The Cleveland Browns simply cannot catch a break. Winning games has been tougher than pulling teeth since the second edition of the franchise came into existence. Now, new team owner Jimmy Haslam, who has made a real commitment to doling out the type of cash it takes to win games, could be forced to step away from the team.
According to CBS Sports, Haslam is the CEO of Pilot Flying J., a Knoxville, TN based company that was raided by the FBI earlier this week.
The raid was part of an accusation that the company did not pay rebates that it allegedly owes to its clients. Of course, Haslem denied any wrongdoing:
“I maintain that the foundation of this company is built on its integrity and that any willful wrongdoing by any employee of this company at any time is intolerable,” Haslam said in a statement released earlier this week.
These owed rebates are not exactly what your mother is using to take two dollars off her bagels over at Publix (or Costco or Jewel or Albertson’s, it’s whatever). The accusations are incredibly serious, and could force NFL commissioner Roger Goodell to suspend Haslam from any and all team-related activities. Obviously, with so little time leading up to the NFL Draft, such a situation would be less than ideal.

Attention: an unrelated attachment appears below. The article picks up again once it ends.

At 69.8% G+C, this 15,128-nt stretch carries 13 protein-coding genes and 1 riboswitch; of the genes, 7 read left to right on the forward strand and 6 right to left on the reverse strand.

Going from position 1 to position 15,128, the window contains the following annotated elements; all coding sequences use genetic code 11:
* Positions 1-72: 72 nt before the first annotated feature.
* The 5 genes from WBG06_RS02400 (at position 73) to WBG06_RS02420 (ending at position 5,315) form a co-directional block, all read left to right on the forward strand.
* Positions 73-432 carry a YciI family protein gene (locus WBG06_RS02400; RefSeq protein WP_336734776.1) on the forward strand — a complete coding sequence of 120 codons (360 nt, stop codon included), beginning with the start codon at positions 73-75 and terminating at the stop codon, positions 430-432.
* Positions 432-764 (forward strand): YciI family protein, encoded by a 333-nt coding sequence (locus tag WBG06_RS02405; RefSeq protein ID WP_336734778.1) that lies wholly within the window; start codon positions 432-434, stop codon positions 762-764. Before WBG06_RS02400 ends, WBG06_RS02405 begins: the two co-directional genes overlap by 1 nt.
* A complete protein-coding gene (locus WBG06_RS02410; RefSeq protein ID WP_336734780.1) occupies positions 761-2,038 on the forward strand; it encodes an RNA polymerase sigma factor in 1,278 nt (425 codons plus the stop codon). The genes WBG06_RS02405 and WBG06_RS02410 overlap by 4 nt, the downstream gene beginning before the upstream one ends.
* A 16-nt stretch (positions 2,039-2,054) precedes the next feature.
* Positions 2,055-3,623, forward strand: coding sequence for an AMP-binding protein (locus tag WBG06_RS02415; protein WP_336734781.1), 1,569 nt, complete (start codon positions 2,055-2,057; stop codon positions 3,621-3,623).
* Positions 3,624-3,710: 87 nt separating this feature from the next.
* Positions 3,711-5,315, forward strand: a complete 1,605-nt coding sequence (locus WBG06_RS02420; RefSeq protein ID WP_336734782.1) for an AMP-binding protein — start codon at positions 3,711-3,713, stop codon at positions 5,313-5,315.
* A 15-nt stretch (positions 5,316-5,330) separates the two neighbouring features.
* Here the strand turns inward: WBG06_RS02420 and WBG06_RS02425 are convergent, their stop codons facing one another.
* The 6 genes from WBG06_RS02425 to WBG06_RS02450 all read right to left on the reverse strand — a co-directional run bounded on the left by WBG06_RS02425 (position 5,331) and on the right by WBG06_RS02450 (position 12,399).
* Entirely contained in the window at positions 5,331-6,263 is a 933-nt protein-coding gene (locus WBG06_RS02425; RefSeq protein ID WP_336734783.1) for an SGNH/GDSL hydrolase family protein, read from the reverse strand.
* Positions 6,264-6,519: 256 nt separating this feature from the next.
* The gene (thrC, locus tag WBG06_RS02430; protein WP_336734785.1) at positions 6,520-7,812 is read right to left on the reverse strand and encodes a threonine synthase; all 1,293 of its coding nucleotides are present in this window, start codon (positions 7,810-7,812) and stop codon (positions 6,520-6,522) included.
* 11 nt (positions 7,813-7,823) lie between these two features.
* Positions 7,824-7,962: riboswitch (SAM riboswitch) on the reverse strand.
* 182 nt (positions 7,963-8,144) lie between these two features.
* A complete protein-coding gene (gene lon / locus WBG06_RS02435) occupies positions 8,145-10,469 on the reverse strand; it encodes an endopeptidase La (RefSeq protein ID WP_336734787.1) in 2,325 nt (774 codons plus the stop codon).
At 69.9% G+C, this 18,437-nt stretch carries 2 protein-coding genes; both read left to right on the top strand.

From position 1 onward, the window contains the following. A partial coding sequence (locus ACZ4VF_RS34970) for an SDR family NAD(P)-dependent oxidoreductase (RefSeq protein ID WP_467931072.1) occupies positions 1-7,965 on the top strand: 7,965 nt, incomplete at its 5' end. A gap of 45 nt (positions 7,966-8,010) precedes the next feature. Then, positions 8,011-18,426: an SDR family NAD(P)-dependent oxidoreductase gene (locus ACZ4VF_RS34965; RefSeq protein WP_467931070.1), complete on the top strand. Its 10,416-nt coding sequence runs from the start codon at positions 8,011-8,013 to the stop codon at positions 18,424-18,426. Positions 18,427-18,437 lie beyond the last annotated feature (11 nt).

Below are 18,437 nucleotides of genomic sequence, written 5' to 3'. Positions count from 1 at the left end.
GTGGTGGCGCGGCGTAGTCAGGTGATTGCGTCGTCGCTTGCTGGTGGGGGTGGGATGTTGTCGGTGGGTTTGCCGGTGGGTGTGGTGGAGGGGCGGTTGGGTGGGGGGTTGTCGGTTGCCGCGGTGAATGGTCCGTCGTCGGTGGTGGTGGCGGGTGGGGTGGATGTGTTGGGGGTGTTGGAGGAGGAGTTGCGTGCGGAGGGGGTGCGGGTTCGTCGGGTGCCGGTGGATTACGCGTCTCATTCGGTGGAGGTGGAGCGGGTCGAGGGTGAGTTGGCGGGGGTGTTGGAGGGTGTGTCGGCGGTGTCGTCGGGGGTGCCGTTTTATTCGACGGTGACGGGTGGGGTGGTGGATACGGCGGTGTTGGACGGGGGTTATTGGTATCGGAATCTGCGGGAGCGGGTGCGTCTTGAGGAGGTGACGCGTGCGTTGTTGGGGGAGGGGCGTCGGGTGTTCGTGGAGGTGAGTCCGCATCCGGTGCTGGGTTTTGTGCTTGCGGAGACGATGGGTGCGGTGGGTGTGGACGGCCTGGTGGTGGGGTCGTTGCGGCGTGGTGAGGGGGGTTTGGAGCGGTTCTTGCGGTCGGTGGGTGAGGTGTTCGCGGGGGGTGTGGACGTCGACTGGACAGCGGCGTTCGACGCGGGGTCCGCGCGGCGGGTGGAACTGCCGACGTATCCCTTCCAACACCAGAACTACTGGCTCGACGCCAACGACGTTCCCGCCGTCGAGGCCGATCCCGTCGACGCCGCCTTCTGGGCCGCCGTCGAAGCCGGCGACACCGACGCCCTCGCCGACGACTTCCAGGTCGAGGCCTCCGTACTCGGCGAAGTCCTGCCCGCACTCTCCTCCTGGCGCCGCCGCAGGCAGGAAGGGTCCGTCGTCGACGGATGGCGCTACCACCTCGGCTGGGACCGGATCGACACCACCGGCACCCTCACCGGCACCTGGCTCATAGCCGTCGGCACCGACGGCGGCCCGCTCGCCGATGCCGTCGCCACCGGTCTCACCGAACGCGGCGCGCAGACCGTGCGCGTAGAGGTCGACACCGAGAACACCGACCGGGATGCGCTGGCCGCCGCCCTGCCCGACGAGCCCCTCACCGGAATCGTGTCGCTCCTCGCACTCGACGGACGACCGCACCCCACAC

“This is worse than a dark cloud. This is a funnel cloud,” a source told ESPN Cleveland’s Tony Grossi.
Here’s more information from the Knoxville News Sentinel:
In an affidavit, FBI special agent Robert H. Root said based on information obtained in the investigation, there is probable cause to believe certain Pilot employees have conspired and schemed to engage in rebate fraud for many years, targeting customers that were deemed to be too unsophisticated to notice their agreed-upon discount with Pilot was being changed.
According to the affidavit, a current sales employee identified as CHS-2 — shorthand for “confidential human source” — alleged that the fraud has occurred with the knowledge of Pilot CEO Jimmy Haslam and president Mark Hazelwood. Specifically, the person said rebate fraud-related activities have been discussed during sales meetings in Knoxville at which Hazelwood and Haslam were present.
Whether or not Haslam will have to relinquish control of the team remains to be seen. In 1999, former NFL commissioner Paul Tagliabue was forced to suspend San Francisco 49ers owner Eddie DeBartolo Jr. DeBartolo was involved in a corruption case with a former Louisviana governor, failing to report a felony.
No matter the outcome, this is just another setback for a franchise that has been mired in mediocrity for the better part of their entire existence.